Esophagitis, In Crohn’s Disease
Esophageal Crohn’s disease
Crohn’s disease (CD) is a chronic, idiopathic, segmental transmural inflammatory disease arising from an interaction between genetic and environmental factors but observed predominantly in developed countries of the world. The precise etiology is unknown. The disease may involve one or more segments of the gastrointestinal (GI) tract from the mouth to the anus. The ileum, the colon, the rectum, and the perianal region are the most frequent locations of disease involvement. However, esophageal involvement can also be present in patients with Crohn’s disease, even though CD involvement of the upper gastrointestinal tract is almost invariably accompanied by small or large bowel disease.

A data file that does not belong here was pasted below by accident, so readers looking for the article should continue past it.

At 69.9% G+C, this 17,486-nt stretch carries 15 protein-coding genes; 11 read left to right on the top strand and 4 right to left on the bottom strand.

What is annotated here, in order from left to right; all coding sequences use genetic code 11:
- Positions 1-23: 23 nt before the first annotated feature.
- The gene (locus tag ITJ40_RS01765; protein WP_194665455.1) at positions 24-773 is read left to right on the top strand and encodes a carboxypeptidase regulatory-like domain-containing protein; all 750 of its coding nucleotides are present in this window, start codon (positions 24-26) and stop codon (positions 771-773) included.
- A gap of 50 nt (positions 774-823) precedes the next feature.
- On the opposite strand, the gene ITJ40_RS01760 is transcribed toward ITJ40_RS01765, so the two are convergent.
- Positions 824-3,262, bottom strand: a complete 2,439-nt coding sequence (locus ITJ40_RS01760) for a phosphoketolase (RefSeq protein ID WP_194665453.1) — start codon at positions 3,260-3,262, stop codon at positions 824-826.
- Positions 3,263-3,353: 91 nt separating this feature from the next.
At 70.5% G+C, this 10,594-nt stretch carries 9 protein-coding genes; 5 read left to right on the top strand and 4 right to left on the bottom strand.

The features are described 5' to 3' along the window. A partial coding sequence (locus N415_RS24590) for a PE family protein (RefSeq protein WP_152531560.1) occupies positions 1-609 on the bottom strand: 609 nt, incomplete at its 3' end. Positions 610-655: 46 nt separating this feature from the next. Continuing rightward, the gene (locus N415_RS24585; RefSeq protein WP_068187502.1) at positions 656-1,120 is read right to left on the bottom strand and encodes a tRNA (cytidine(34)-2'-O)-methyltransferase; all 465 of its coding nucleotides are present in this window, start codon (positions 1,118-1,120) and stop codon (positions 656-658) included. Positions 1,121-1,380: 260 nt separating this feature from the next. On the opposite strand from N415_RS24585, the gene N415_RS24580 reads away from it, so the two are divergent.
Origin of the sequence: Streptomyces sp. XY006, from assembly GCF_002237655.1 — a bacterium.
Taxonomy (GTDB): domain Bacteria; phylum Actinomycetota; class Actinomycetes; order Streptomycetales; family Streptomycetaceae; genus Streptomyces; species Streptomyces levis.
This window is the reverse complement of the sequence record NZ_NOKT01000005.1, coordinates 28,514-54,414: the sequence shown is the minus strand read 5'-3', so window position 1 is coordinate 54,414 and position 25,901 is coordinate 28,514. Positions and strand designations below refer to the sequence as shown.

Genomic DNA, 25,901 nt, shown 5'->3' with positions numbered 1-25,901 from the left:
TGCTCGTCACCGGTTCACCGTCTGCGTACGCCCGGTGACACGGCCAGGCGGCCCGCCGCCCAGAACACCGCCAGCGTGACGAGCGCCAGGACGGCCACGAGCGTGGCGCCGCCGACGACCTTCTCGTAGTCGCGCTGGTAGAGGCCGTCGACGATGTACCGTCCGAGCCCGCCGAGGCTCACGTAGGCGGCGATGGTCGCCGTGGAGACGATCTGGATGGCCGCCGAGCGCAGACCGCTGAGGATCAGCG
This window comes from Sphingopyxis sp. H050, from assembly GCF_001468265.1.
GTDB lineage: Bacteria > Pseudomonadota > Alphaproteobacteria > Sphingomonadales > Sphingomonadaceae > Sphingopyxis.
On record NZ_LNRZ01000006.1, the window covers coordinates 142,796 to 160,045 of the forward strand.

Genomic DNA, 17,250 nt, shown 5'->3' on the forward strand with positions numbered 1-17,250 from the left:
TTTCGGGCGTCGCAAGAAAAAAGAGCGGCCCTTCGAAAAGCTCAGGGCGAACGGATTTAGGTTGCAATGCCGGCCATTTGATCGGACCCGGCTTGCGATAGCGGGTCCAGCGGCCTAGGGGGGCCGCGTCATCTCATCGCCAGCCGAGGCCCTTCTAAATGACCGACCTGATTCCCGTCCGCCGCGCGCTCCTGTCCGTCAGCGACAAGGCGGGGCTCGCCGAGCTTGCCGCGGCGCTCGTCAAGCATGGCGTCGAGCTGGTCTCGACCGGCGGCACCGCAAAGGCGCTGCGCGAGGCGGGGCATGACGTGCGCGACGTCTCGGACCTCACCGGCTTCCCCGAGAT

Histologic abnormalities found in the upper GI tract may be contributory in establishing a specific diagnosis of Crohn’s disease. In the majority of cases, the proximal disease extends beyond the esophagus, involving the stomach and the duodenum too (Van...